Siem Reap to Phnom Penh: 8:00 p.m.

Phnom Penh to Sihanoukville: 4:20 p.m.
Sihanoukville to Phnom Penh: 3:00 p.m.

Sihanoukville to Siem Reap: 5:35 p.m.
Siem Reap to Sihanoukville: 9:55 a.m.

At the time of writing, Bayon Air is flying daily trips between Phnom Penh and Siem Reap, Siem Reap and Sihanoukville and Phnom Penh and Sihanoukville (with a triangle flight). It’s best to check and confirm, as they change their schedule regularly. I’d recommend not booking too far in advance or relying on them to connect to an international flight. With only one plane, if they have any mechanical failures the flights for the day will inevitably be cancelled.

Tickets can be booked with most travel agents in Cambodia, or tickets can be reserved on the Cambodia Bayon Airlines website, and then paid for within 24 hours at their office in Phnom Penh, Siem Reap, or Sihanoukville. They will also, allegedly, send someone to you to pick up payment in either of those cities while they work on getting their payment processing set up.

Want to compare all of the airlines flying between Phnom Penh and Siem Reap? Read the Phnom Penh-Siem Reap flights blog post. 

Cambodia Bayon Airlines

Phnom Penh International Airport, Phnom Penh
Borei Angkor Arcade Shopping Center, Road 6, Siem Reap
T: 023 231 555; 099 227 301

19 Responses to Review: Cambodia Bayon Airlines

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  1. H Martin says:

    I am an airline pilot, I fly the MA60 & have done since 2014.
    I have almost 1000 hrs on Type.
    No major problems
    malo from Tonga :)

    • Lina says:

      I thought they grounded them in Tonga, are they flying again? Why do you think the MA60 has such a bad reputation if there’s no problem? Is it just issues with the pilots at these airlines?

  2. Raphael says:

    Hi Lina,

    I am a little late in joining this conversation apparently, but I am completely backing Richard’s comments on the MA60. Granted this aircraft has had bad press, but surely for all the wrong reasons. It’s an incredibly tough aircraft and his rusticity is adapted to fly under those latitudes. Out of the 13 accidents that have involved this plane, only 1 has resulted in casualties. Naturally, that’s 1 too much, but as stated by Richard, training standards or weather conditions were to blame rather than aircraft specifications. Most equipment on-board are indeed from western origins and Bayon Airlines history is accident-free so far. As a blog taking pride in informing the traveling public, I think it is important not to spread a distorted view of the reality and potentially harm the reputation of businesses without fact-based evidences… Bayon Airlines commercial reliability might be debatable as reported by some of the contributors here (which is often the case with young airlines), however that doesn’t constitute a safety concern. That being said, well done for your blog and keep… flying high!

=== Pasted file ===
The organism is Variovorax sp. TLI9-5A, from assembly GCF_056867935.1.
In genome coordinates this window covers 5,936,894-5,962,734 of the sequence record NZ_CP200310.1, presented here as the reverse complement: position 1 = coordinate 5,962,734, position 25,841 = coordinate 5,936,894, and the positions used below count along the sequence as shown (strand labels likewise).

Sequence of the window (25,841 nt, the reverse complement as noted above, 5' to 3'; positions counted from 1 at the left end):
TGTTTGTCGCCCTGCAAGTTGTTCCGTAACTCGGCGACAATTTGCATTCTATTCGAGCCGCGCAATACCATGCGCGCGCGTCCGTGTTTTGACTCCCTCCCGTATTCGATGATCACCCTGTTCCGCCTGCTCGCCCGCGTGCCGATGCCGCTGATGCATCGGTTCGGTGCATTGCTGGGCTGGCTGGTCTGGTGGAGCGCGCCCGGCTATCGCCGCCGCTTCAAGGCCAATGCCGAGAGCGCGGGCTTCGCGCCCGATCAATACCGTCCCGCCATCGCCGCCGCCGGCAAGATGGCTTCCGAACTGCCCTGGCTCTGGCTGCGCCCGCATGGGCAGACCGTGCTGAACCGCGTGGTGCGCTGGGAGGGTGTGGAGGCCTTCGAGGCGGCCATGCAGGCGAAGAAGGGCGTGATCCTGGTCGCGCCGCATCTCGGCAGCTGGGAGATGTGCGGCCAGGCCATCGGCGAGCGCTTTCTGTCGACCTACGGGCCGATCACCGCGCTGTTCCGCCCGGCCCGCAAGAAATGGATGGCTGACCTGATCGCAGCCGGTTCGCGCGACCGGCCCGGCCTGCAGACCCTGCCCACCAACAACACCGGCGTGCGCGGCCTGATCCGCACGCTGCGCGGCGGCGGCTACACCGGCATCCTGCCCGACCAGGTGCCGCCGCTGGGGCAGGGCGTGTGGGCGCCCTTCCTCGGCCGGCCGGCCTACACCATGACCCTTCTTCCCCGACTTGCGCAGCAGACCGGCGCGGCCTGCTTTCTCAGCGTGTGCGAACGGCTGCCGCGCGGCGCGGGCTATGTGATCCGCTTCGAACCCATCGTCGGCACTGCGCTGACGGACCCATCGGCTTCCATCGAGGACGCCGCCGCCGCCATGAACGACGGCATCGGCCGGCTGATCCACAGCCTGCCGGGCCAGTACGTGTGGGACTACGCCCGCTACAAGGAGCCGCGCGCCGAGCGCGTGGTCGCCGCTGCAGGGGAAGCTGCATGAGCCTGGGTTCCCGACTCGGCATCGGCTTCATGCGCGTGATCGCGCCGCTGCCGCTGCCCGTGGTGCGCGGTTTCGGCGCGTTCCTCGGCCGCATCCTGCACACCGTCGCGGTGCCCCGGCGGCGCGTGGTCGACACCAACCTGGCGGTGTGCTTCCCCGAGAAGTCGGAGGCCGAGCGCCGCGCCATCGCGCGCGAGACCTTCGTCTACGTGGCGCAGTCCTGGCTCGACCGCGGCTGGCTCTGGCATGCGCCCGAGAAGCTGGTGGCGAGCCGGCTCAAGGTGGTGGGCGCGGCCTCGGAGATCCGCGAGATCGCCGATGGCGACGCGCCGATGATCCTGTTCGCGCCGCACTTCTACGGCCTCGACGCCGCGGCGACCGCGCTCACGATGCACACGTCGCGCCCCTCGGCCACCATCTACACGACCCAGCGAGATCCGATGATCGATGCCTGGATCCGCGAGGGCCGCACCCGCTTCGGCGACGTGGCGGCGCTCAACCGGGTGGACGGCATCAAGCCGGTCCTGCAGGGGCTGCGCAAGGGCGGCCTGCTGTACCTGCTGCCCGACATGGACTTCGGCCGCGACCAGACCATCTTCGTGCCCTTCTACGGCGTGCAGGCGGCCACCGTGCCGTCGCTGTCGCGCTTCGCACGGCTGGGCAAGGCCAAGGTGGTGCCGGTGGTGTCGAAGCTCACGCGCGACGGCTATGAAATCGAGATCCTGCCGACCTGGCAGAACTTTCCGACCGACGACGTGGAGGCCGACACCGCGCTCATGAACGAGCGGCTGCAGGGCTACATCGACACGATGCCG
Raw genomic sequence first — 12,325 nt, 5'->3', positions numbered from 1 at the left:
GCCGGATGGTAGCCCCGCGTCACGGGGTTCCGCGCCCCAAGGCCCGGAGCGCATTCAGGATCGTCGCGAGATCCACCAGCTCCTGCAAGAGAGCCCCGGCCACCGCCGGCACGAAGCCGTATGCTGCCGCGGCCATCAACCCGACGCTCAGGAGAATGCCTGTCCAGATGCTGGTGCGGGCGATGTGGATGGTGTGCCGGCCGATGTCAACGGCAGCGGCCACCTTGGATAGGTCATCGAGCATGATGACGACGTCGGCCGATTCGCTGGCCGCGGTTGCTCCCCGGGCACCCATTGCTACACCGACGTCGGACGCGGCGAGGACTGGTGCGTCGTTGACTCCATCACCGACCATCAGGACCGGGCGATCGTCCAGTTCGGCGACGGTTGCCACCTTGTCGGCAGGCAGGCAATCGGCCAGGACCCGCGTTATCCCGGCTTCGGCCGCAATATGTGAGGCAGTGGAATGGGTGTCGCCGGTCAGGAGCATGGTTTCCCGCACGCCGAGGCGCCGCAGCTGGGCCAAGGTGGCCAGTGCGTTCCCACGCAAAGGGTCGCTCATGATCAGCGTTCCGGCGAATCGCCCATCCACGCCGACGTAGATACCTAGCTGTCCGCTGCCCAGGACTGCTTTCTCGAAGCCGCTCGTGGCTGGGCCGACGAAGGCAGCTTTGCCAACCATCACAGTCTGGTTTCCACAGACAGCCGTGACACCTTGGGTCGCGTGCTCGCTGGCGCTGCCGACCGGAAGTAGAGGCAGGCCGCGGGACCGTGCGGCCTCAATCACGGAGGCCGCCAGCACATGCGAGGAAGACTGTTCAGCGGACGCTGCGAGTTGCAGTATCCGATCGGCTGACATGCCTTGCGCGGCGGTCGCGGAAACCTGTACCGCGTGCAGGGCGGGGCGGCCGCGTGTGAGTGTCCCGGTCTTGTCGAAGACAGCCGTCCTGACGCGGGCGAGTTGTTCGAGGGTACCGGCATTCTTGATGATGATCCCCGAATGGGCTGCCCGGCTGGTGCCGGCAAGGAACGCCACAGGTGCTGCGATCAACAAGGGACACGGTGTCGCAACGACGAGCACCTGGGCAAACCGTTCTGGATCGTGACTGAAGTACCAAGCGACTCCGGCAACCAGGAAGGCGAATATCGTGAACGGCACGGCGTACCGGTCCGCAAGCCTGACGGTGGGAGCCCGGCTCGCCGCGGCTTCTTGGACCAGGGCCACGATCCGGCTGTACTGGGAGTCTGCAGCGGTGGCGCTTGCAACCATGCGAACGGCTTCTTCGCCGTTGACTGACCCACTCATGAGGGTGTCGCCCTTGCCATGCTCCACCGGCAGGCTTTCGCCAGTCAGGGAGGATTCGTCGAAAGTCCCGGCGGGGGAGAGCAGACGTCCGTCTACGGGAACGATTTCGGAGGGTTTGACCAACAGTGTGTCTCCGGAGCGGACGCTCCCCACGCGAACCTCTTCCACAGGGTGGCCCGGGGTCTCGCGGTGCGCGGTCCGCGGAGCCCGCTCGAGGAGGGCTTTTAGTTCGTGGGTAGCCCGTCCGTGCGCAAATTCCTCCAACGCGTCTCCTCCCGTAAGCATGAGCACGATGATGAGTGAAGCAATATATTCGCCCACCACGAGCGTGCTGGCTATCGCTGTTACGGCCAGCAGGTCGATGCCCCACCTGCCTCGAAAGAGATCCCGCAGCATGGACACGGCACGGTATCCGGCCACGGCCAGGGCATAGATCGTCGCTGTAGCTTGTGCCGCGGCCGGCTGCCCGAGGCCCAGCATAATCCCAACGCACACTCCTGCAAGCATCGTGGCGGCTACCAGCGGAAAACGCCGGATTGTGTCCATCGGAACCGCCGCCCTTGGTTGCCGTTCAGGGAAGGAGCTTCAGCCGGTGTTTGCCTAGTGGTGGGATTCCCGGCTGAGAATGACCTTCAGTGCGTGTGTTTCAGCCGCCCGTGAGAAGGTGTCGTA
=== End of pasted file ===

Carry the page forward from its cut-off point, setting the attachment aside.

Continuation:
• Lina says:

      Thanks for your comment. Personally, I don’t think I’m spreading a distorted view of reality, because the safety of this plane is very controversial. The Wall Street Journal investigated a few months ago and found some very concerning things.

      Of the 57 MA60s the manufacturer said it had exported as of January, at least 26 were put in storage after safety concerns, maintenance problems or other performance issues, the Journal calculated. Six others were deemed damaged beyond repair, or 11% of the foreign MA60 fleet.

      China also does not release all of their domestic accident information, so there may well be more than 13 accidents. And 13 accidents when there are only 53 planes in operation seems like a lot to me. Compare that rate to the to the ATR-72, a similar plane, or the Airbus 320 family which is the other option to fly in Cambodia. And while I can believe that some of the MA60 accidents are due to user error, that doesn’t negate the stats listed above from the Wall Street Journal.

      Out of curiosity, are you by any chance affiliated with an airline?

  3. THIBERT says:

    DON’T BOOK any flight with BAYON AIRLINES.
    I was struggling to reach them, and I have never been noticed that they CANCELED my flight, I had to call them to hear that one week before my flight !!! I AM REALLY ANGRY AT THEM